The westward expansion in the 18th and 19th century is well documented and was done by (what we believe) an entirely white/Caucasian group of people who took their chances and finally settled the West; if we believe the many tales, novels and most importantly the countless western movies.

But actually, there were also some others, some colored, families and individuals, from all possible nations doing just this; among them, a few freed American former slaves, too.

This fact and the hardly documented history of the presence and the settlements of African Americans in the West makes research problematic, claims author Michael K. Johnson: “Beginning the task to understanding the African American West requires that we let go of the paradigms that limit our ability to strike out into new territory as well as revise and expand the ways literary history has conceptualized the West as a field of study.”

Only in recent years have there been serious efforts to research the African American history of the western settlement at all, followed by a small number of academic publications. At the same time, there have been hardly any studies focusing on Western novels by black authors. What came to the aid of Johnson, associate professor of English at University of Maine at Farmington, are the newly discovered writings of one Rose Gordon, a black contributor to a Montana newspaper in the 1950s.
Those articles recreate her history as she tells of her parents’ life, emancipated former slaves, who made it to Montana territory. Many others followed and between 1870 and 1920 the black population in the western mountain states increased thirteen fold.

Johnson’s best chapter “The Post-Soul Cowboy on the Science Fiction Frontier” is the logical next step after dealing with musical tricksters (such as those presented in the writings of W. C. Handy and Taylor Gordon), fiction and movies by Oscar Micheaux and the largely changing types of black westerners of the 1960s and 1970s in the movies and on TV in the sections before. The many all-black-cast Westerns with actor/jazzman Herb Jeffries (who became famous as “The Bronze Buckaroo”) may have been the most popular media of this kind in the 1940s, but even these films are largely forgotten now. Naturally, they receive coverage here as well.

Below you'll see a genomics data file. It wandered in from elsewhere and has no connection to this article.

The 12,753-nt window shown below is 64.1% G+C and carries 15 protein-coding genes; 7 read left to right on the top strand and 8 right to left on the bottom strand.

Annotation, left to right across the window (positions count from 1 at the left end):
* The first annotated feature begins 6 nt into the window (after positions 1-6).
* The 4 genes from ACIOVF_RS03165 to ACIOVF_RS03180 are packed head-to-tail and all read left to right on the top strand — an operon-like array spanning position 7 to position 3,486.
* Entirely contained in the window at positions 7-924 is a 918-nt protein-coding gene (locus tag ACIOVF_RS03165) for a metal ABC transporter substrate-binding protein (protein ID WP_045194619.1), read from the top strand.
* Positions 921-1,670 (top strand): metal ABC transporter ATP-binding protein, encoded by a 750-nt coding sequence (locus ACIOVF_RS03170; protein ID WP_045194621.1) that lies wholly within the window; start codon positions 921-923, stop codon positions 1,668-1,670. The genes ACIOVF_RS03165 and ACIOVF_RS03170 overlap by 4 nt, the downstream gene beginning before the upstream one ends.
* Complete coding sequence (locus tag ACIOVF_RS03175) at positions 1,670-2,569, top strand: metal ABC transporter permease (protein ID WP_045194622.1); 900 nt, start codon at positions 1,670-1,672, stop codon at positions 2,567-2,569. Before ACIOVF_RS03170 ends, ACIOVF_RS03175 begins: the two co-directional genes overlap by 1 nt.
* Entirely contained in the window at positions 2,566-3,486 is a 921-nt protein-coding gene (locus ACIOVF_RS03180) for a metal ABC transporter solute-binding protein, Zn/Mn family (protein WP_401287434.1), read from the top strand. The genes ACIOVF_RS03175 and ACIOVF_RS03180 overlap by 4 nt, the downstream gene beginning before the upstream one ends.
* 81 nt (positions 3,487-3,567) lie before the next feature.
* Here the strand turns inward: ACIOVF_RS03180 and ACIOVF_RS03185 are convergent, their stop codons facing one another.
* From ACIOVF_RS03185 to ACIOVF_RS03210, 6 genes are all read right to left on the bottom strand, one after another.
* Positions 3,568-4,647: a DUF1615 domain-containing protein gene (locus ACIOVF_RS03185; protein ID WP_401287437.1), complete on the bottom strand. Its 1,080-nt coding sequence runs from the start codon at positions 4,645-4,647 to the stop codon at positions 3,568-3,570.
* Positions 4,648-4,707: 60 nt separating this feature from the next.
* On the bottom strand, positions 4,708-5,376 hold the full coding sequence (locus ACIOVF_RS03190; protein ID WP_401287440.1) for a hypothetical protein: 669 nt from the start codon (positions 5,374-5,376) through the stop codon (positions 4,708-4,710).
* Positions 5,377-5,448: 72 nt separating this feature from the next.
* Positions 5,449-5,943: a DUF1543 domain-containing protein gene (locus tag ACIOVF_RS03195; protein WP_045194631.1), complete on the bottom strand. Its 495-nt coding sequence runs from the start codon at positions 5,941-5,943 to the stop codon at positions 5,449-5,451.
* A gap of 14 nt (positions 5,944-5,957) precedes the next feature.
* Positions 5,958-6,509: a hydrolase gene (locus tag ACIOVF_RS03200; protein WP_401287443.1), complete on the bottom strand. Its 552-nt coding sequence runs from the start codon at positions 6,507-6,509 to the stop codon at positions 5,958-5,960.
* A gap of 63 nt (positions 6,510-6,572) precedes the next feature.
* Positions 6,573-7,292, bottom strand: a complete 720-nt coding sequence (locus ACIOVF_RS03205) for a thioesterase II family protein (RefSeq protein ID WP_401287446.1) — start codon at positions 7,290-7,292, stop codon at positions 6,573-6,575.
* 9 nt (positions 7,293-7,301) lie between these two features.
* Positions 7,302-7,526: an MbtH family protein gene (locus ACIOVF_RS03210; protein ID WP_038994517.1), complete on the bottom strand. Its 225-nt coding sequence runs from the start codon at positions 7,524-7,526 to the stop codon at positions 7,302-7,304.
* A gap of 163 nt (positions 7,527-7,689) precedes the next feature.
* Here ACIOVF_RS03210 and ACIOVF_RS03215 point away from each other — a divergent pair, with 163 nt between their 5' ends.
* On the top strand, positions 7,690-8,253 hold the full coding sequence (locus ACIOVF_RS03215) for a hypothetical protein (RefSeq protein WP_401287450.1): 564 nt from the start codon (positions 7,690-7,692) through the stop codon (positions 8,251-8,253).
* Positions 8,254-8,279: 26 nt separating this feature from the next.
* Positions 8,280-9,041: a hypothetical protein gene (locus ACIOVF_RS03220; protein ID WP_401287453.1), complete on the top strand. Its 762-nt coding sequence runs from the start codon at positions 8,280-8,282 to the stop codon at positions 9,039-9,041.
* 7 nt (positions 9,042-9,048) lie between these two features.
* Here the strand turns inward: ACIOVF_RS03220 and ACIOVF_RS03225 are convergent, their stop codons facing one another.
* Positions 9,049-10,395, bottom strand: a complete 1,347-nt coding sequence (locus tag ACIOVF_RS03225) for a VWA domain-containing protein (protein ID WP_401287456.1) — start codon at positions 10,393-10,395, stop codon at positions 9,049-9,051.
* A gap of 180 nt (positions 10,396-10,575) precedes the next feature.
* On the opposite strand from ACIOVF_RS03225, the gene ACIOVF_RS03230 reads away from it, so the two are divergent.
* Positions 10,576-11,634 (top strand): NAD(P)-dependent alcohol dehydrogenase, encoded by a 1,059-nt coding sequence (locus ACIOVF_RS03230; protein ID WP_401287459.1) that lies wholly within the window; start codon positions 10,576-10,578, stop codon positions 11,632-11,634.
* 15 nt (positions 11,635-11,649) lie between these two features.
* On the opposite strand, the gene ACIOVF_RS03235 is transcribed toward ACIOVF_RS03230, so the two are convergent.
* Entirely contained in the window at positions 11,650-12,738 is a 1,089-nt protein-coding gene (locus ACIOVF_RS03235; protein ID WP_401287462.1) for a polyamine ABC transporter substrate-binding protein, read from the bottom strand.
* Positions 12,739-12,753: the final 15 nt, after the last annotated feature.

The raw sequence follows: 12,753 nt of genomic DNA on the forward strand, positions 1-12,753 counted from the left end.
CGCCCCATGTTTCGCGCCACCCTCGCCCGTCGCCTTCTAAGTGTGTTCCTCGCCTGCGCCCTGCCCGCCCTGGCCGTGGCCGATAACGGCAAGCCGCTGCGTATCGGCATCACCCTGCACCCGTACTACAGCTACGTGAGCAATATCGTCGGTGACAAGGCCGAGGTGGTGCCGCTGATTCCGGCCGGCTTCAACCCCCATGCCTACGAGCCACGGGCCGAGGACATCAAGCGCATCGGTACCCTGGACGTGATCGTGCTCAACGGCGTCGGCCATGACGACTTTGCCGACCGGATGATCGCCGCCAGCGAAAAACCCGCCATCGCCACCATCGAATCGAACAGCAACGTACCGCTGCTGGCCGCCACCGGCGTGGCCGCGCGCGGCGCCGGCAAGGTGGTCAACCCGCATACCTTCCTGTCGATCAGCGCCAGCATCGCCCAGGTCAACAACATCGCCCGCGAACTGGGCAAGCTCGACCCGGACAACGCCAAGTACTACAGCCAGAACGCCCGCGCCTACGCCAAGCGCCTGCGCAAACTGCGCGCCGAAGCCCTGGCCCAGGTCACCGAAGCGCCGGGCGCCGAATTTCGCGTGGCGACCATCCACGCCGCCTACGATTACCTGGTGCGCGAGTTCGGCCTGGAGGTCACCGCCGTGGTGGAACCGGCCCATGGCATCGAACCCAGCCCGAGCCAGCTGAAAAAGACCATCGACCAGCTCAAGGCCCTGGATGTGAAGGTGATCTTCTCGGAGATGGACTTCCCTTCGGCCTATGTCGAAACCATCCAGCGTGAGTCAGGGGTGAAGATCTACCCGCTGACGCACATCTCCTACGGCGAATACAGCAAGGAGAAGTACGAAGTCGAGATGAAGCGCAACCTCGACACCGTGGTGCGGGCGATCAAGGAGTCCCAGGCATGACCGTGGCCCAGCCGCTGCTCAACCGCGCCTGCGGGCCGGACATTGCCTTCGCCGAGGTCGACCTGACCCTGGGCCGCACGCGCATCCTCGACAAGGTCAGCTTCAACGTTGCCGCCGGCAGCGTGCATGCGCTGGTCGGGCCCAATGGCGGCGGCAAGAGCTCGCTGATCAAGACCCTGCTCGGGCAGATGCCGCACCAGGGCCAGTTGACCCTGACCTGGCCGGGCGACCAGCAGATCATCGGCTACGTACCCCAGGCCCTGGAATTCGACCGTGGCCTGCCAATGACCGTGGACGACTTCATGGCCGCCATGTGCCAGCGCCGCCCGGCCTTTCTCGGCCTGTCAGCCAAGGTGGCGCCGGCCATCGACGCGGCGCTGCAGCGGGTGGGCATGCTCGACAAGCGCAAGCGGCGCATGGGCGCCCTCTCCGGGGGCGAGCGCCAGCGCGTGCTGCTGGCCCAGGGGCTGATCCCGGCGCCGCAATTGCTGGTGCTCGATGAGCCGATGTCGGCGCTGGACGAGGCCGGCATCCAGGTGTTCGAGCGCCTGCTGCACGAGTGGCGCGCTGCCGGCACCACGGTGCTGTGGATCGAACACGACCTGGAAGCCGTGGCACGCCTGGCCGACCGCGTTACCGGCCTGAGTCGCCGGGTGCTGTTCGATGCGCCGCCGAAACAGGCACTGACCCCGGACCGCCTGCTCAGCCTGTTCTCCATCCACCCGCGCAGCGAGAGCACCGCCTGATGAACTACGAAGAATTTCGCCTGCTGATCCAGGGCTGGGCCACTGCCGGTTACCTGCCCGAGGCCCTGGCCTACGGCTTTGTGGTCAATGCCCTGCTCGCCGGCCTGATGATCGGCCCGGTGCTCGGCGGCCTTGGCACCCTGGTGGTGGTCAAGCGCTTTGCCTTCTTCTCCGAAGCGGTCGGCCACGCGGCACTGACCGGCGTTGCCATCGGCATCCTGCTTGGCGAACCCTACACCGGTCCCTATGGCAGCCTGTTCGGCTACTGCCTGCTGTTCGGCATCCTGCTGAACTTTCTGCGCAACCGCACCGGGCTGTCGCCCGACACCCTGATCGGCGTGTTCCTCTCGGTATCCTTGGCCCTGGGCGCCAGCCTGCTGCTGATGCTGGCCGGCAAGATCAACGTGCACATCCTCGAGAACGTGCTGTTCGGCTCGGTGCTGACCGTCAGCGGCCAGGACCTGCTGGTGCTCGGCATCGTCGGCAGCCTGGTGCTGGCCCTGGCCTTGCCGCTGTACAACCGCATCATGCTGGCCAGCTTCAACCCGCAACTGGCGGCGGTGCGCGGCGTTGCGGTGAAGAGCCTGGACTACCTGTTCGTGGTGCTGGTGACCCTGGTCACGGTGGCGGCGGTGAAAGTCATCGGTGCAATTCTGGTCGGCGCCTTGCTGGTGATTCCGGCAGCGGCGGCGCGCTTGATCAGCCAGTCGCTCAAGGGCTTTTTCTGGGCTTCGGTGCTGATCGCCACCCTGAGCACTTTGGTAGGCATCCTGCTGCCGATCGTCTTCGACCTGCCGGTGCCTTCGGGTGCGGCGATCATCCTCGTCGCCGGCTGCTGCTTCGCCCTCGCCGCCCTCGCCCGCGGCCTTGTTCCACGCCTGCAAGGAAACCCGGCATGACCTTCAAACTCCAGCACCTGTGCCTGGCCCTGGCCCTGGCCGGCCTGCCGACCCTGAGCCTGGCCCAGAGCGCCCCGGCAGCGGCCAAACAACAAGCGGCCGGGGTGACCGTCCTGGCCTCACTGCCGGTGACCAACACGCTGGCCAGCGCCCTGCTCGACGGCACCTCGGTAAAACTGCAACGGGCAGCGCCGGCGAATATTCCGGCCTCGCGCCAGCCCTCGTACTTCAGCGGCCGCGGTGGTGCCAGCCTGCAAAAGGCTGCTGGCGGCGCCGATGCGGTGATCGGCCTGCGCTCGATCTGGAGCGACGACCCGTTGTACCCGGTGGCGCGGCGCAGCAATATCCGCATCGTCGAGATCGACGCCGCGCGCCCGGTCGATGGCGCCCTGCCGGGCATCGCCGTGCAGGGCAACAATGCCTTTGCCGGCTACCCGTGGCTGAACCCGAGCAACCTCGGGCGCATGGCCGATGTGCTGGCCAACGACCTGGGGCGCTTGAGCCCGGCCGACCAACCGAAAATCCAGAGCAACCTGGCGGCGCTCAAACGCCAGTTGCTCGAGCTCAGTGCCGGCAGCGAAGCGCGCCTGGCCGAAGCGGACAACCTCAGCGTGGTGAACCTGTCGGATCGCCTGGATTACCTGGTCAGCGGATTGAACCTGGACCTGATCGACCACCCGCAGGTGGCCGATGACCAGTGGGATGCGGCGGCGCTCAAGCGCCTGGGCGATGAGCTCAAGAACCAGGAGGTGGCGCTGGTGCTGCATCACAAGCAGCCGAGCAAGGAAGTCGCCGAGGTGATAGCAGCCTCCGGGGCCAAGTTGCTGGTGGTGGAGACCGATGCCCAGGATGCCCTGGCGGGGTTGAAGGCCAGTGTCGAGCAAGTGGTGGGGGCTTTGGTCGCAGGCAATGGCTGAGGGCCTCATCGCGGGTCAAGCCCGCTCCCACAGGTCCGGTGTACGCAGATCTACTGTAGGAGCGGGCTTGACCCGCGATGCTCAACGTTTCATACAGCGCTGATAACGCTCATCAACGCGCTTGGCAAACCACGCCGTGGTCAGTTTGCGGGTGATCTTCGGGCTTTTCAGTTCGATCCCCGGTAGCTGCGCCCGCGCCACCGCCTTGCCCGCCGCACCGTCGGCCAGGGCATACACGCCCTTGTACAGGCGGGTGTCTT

In the book’s concluding chapter, Quentin Tarantino’s Django Unchained indicates for Johnson clearly a new stage in the design of the black hero and the presentation of American history in general, since the slavery plot here suggests the movie’s “affinity with the civil rights Western, as the film’s explicit depiction of the realities of slavery serves as a protest against the whitewashing of that history in both the southern Western and American cultural memory in general.” (While at the same time, director Tarantino obviously was completely unaware of the tradition of the African American Western movie).
In Hoo-Doo Cowboys and Bronze Buckaroos author Johnson presents his rich study of all kinds of media, newspaper articles, novels, memoirs, diaries, songs, movies, folktales and letters to present a clearer picture of the historical (and fictional) accounts of the black experience in the West. A rare and convincing work for anybody interested in African American studies.

Review by Dr. A. Ebert © 2016

Michael K. Johnson. Hoo-Doo Cowboys and Bronze Buckaroos. Conceptions of the African American West. University of Mississippi Press, 2014, 296 p.